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Jaybird Reign Review


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  • Robust, comfortable design
  • Long battery life
  • Can track users’ heart-rate variability


  • Infuriating pairing process
  • Fitness tracking can be hit-and-miss

Key Specifications

  • Review Price: £100.00
  • Multiple straps included in the box
  • Waterproof
  • 5-day battery life
  • Compatible with iOS and Android

What is the Jaybird Reign?

The Jaybird Reign is one of the most interesting fitness bands on the market. Unlike competing wearables from Fitbit, Misfit and Moov, the Reign doesn’t only track your performance: it also monitors the strain of workouts on your body by reading its users’ heart-rate variability (HRV).

In theory this means the Reign should offer a fuller view of your workout progress, allowing it to recommend rest times – a key feature missing on many trackers.

When it works, the Reign delivers on this promise. However, issues with its activity tracking and pairing process mean that you’ll often find your heart rate rising through frustration, rather than a satisfying work out.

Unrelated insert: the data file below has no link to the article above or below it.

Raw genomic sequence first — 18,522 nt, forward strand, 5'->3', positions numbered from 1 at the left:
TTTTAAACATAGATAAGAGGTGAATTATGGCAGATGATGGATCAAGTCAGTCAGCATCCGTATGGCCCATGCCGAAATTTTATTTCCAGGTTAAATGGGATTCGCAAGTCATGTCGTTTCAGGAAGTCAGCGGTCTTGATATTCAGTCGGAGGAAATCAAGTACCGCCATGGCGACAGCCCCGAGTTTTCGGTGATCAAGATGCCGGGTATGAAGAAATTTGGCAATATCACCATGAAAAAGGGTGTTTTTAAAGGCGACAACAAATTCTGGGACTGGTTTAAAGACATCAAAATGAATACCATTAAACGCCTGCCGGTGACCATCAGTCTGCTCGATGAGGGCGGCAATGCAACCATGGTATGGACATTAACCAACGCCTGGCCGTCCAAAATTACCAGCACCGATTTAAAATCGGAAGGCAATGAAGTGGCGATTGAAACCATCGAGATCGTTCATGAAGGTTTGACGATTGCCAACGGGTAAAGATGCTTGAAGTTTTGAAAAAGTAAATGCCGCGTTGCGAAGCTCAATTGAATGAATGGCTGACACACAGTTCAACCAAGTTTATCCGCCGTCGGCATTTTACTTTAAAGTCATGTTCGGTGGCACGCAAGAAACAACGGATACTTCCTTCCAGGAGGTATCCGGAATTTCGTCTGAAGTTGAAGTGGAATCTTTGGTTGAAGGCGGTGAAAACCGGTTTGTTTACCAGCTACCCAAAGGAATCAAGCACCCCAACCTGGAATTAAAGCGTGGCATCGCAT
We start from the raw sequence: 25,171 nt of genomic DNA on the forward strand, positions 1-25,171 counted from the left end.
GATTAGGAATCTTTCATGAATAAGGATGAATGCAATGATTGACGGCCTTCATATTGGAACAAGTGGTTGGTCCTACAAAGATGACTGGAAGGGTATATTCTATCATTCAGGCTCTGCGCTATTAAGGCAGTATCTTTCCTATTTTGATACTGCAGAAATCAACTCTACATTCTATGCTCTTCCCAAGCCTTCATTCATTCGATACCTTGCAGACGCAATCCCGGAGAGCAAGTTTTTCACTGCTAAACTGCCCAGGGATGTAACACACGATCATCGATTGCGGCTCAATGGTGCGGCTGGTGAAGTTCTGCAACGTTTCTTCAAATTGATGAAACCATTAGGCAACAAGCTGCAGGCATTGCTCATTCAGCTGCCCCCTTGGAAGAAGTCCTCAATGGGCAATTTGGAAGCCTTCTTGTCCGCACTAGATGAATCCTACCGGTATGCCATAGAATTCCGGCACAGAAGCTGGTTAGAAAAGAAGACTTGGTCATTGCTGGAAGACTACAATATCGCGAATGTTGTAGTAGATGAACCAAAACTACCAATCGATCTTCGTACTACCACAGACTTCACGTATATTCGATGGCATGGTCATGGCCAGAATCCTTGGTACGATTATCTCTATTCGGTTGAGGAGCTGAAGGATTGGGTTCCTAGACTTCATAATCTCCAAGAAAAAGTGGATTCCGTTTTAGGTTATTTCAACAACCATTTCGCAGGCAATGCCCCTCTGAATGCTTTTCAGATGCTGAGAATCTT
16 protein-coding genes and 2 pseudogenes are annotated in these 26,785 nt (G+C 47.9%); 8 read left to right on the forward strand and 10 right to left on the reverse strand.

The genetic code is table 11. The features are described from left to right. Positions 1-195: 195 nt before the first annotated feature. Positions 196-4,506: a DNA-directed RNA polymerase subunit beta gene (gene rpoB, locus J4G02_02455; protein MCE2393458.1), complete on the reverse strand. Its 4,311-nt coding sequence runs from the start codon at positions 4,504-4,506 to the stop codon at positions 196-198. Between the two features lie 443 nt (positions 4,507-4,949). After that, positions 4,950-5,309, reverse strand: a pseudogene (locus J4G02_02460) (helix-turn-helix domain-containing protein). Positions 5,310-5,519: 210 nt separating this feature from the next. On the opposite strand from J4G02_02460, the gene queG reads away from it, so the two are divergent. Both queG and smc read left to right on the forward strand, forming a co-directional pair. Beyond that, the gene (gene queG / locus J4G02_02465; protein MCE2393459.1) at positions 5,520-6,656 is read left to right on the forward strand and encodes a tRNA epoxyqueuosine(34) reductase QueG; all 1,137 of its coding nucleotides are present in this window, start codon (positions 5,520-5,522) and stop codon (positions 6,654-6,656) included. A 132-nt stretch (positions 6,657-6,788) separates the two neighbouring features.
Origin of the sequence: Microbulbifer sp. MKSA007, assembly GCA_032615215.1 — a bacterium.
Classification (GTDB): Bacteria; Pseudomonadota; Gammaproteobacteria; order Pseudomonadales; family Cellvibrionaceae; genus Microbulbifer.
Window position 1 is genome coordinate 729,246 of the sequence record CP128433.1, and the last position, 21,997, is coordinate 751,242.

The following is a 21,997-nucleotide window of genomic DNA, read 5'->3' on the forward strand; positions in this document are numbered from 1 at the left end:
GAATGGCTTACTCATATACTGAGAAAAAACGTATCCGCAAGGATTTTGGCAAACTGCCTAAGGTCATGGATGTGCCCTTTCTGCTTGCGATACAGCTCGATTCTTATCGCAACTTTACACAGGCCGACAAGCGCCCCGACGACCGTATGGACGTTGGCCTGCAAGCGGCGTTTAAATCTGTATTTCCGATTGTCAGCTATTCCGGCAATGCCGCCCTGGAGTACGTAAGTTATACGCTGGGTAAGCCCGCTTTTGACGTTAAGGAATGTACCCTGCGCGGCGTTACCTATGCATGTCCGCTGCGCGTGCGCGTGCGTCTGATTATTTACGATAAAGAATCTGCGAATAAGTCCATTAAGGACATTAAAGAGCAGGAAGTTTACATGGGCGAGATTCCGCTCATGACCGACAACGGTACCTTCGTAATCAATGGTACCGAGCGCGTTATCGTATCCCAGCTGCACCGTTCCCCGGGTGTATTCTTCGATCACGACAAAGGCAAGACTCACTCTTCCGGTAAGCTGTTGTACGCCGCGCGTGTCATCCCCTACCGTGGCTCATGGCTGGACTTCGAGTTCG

Related: Best fitness tracker 2016
Jaybird Reign

Jaybird Reign – Hardware

As wearables go, the Reign is nicely unassuming. In the box you’ll find the central Reign Pod, which handles all the unit’s tracking features, a variety of “premium” wrist, sport and ankle straps, cleaning tools and a proprietary charger dock.

The Pod doesn’t have any form of screen and the only design feature is a small LED strip that’s surrounded by silver trim. The LEDs are only used to tell the time and alert you when the pod is about to run out of charge – which usually happens after five-to-six days of constant use.

The bands come in various sizes and feature a similarly barebones look. While some people may prefer a flashier-looking wearable, I was a big fan of the black unit I reviewed. Its subtle design meant I was comfortable wearing it all day, not just when I was working out – which isn’t something I can say about the majority of trackers on the market.

The fact it’s waterproof is another selling point that made it easy for me to wear the band 24/7, allowing it to continue collecting health data uninterrupted.

Jaybird Reign

Jaybird Reign – Setup

While it may be comfortable to wear, the Reign setup process is painful. In theory, it should be pretty simple; Jaybird claims it’s simply a matter of installing the Reign app on your iOS or Android smartphone, powering up Bluetooth and clicking the “pair new Reign” option. Following this you should just have to hold the Pod between your thumb and index finger and wait for the two units to find each other.